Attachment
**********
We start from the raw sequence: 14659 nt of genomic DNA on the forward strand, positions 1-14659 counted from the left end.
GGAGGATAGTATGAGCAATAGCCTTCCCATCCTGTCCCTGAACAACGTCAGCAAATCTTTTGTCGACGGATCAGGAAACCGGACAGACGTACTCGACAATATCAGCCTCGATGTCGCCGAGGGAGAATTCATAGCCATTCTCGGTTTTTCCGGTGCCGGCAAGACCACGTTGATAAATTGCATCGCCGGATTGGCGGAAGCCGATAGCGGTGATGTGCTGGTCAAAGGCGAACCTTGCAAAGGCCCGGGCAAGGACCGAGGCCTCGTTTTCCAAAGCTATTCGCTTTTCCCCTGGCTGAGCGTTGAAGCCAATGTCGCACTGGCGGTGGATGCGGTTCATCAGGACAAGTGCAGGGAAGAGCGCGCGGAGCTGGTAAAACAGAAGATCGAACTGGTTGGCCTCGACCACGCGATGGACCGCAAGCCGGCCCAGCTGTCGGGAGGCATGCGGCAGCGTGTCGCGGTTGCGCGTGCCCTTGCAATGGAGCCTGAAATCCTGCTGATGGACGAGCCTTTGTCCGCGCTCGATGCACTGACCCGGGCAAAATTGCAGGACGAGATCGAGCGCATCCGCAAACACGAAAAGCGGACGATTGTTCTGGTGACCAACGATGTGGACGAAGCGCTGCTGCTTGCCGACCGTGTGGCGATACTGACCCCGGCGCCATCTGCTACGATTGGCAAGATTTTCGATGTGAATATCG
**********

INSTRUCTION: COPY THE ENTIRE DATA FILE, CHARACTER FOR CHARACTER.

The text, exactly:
We start from the raw sequence: 14659 nt of genomic DNA on the forward strand, positions 1-14659 counted from the left end.
GGAGGATAGTATGAGCAATAGCCTTCCCATCCTGTCCCTGAACAACGTCAGCAAATCTTTTGTCGACGGATCAGGAAACCGGACAGACGTACTCGACAATATCAGCCTCGATGTCGCCGAGGGAGAATTCATAGCCATTCTCGGTTTTTCCGGTGCCGGCAAGACCACGTTGATAAATTGCATCGCCGGATTGGCGGAAGCCGATAGCGGTGATGTGCTGGTCAAAGGCGAACCTTGCAAAGGCCCGGGCAAGGACCGAGGCCTCGTTTTCCAAAGCTATTCGCTTTTCCCCTGGCTGAGCGTTGAAGCCAATGTCGCACTGGCGGTGGATGCGGTTCATCAGGACAAGTGCAGGGAAGAGCGCGCGGAGCTGGTAAAACAGAAGATCGAACTGGTTGGCCTCGACCACGCGATGGACCGCAAGCCGGCCCAGCTGTCGGGAGGCATGCGGCAGCGTGTCGCGGTTGCGCGTGCCCTTGCAATGGAGCCTGAAATCCTGCTGATGGACGAGCCTTTGTCCGCGCTCGATGCACTGACCCGGGCAAAATTGCAGGACGAGATCGAGCGCATCCGCAAACACGAAAAGCGGACGATTGTTCTGGTGACCAACGATGTGGACGAAGCGCTGCTGCTTGCCGACCGTGTGGCGATACTGACCCCGGCGCCATCTGCTACGATTGGCAAGATTTTCGATGTGAATATCG